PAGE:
WASHINGTON — Allowing the Postal Service to deliver beer, wine and spirits is high on his wish list for raising cash for his financially ailing agency, Postmaster General Patrick Donahoe said Thursday.
In an interview with The Associated Press, Donahoe also endorsed ending most door-to-door and Saturday mail deliveries as cost-saving measures for his agency, which lost $16 billion last year.
Donahoe said delivering alcohol has the potential to raise as much as $50 million a year. He mentioned how customers might want to, for example, mail bottles of wine home when they tour vineyards. Donahoe said his agency has looked at the possibility of using special boxes that would hold two, four or six bottles and ship for a flat-rate to anywhere in the country.
"There's a lot of money to be made in beer, wine and spirits," Donahoe said. "We'd like to be in that business."
The Postal Service says mailing alcoholic beverages is currently restricted by law. Customers are even told to cover any logos or labels if they use alcoholic beverage boxes for shipments.
The agency is also urging changes in how it delivers the mail. A House committee has passed legislation to stabilize the Postal Service's ailing finances that would cut letter deliveries to five days and phase out door-to-door deliveries over 10 years. The bill does not include a provision to allow the agency to deliver alcohol.
The Senate passed a postal reform bill last year that included a provision allowing the agency to deliver alcohol. The bill required that such shipments would have to comply with any state laws from where the shipment was originated and delivered. The measure also said the recipient had to be at least 21 years old and would need to provide a valid government-issued photo identification upon delivery.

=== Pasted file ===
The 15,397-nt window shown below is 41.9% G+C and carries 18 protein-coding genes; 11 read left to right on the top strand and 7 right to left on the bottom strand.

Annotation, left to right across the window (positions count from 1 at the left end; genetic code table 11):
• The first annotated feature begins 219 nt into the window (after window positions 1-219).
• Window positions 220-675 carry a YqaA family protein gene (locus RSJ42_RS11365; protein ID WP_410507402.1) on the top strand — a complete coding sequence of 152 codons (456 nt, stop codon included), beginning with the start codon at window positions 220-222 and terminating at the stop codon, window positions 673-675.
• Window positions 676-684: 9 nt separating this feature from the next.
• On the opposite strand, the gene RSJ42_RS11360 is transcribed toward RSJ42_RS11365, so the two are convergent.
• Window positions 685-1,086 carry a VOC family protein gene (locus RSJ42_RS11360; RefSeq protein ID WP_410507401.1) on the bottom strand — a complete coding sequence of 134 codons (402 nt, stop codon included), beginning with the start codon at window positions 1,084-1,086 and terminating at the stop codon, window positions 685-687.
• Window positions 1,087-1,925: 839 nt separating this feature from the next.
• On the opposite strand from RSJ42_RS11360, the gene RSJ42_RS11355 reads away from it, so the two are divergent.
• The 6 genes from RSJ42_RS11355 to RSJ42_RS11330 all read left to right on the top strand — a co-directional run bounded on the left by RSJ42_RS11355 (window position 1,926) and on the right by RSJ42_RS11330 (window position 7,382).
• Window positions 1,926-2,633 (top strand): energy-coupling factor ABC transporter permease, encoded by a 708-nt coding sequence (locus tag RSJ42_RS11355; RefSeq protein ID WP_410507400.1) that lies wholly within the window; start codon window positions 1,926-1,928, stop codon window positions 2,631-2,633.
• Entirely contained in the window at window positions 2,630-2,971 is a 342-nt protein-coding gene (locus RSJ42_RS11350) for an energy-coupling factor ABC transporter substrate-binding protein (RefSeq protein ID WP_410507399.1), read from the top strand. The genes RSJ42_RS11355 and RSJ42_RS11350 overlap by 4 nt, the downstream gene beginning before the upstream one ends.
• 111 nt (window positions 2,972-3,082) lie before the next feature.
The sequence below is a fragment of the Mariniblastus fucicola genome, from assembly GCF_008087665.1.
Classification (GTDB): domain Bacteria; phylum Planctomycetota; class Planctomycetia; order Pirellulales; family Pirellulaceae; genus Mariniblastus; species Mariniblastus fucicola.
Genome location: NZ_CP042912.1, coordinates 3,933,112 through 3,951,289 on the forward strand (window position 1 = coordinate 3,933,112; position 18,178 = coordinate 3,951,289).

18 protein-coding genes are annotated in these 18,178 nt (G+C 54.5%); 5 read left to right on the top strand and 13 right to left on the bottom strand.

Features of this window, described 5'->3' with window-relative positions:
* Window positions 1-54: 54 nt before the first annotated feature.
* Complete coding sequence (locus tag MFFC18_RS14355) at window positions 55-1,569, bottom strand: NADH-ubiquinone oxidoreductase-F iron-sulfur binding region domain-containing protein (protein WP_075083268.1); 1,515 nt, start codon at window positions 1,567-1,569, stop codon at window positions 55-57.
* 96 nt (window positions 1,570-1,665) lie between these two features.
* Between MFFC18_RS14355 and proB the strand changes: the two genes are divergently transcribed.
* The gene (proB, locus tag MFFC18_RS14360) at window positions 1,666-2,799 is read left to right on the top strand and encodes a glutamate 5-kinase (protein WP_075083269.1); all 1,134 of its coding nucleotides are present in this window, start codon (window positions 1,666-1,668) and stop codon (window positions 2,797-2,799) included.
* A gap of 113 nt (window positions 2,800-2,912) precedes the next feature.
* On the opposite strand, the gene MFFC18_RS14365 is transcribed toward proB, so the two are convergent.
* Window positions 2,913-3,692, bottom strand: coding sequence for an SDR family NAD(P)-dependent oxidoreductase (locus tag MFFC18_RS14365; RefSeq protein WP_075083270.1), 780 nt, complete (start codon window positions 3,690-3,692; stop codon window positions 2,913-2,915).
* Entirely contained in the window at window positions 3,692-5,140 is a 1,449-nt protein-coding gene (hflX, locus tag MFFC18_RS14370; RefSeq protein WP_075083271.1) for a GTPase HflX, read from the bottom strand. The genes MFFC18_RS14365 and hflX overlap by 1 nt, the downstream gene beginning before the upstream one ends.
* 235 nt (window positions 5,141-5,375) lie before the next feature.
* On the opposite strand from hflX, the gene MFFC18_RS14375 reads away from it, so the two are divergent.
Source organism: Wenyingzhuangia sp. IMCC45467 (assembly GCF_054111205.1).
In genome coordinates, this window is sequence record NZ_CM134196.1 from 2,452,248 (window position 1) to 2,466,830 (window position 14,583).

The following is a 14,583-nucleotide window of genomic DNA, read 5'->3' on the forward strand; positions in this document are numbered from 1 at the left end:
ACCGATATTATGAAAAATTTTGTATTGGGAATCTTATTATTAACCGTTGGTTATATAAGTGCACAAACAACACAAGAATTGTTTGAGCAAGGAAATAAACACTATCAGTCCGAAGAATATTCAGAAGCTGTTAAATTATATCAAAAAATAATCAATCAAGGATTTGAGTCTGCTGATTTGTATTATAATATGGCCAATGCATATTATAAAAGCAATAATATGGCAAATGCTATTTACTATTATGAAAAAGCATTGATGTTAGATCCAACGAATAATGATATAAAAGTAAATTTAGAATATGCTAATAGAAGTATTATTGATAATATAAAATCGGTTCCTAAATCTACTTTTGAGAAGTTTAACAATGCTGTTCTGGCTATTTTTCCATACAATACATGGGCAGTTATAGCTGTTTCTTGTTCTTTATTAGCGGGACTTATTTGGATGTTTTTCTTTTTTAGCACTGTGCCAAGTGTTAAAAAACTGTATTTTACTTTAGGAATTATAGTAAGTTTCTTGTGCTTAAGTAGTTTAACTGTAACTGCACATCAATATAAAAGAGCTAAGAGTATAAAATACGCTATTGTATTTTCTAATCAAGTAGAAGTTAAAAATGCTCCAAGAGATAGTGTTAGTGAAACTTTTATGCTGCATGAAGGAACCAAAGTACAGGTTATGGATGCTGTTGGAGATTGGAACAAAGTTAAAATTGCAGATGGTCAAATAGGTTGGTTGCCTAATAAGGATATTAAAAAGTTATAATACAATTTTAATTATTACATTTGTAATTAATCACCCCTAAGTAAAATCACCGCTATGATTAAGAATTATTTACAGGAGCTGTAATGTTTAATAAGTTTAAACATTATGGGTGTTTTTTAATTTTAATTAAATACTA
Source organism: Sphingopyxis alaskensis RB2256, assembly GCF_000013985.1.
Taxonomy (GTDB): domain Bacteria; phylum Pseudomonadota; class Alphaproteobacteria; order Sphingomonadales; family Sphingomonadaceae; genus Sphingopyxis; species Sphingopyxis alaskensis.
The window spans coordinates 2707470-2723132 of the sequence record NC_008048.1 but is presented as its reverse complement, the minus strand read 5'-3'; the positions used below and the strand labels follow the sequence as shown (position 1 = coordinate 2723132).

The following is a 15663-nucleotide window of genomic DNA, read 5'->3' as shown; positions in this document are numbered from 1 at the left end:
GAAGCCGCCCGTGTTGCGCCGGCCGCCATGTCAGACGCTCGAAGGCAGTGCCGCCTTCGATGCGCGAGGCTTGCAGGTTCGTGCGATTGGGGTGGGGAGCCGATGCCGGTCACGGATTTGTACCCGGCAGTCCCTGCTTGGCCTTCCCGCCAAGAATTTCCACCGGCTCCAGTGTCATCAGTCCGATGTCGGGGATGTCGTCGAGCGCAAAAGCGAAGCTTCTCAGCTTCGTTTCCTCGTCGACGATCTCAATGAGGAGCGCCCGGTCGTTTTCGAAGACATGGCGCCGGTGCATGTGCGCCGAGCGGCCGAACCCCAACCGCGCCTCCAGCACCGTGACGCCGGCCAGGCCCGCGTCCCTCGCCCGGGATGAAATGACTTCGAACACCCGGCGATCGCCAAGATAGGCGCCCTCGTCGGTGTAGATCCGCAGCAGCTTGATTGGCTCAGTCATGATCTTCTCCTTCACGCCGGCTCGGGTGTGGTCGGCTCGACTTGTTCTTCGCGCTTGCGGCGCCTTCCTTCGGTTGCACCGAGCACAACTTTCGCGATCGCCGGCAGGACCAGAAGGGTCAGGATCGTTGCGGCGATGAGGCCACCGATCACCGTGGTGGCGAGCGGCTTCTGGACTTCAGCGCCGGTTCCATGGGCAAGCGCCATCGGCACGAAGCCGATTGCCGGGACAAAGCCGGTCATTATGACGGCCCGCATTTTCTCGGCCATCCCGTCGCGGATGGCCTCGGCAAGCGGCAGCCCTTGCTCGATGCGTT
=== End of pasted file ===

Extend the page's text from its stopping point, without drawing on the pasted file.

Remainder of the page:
The agency lost $16 billion last year and is working toward restructuring its retail, delivery and mail processing operations.
The service's losses are largely due to a decline in mail volume and a congressional requirement that it make advance payments to cover expected health care costs for future retirees. About $11.1 billion of last year's losses were due to payments it must make for future retiree health costs.
The House Oversight and Government Reform Committee recently approved a plan for the service to gradually shift from door delivery to cluster box and curbside delivery, which includes mailboxes at the end of driveways. The agency has been moving toward curbside and cluster box delivery in new residential developments since the 1970s.
About 1 in 3 mail customers has door-to-door delivery. Some lawmakers have complained that ending door delivery in many densely developed urban areas would be difficult.
"We'd work with the communities," Donahoe said, adding there would be special hardship exemptions for those physically unable to get their mail at centralized locations. "We want to figure out how to do it so people don't get mad."
Some 30 million residential addresses receive delivery to boxes at the door or a mail slot. Another 87 million residential addresses receive curbside or cluster box delivery.
Door-to-door delivery costs the agency about $350 per year, on average. Curbside delivery costs average $224 per year for each address, while cluster box delivery averages $160.
The service earlier this year backpedaled on its plan to end Saturday mail delivery after running into opposition in Congress. It has tried repeatedly and unsuccessfully over the past several years to persuade Congress to approve ending Saturday mail delivery.
The National Association of Letter Carriers has said ending Saturday delivery would in particular hurt rural residents and the elderly who depend more heavily on the mail for prescription drugs and other goods.
The Senate last year passed a bill that would have stopped the Postal Service from eliminating Saturday service for at least two years and required it to try two years of cost-cutting instead. The House didn't pass a bill.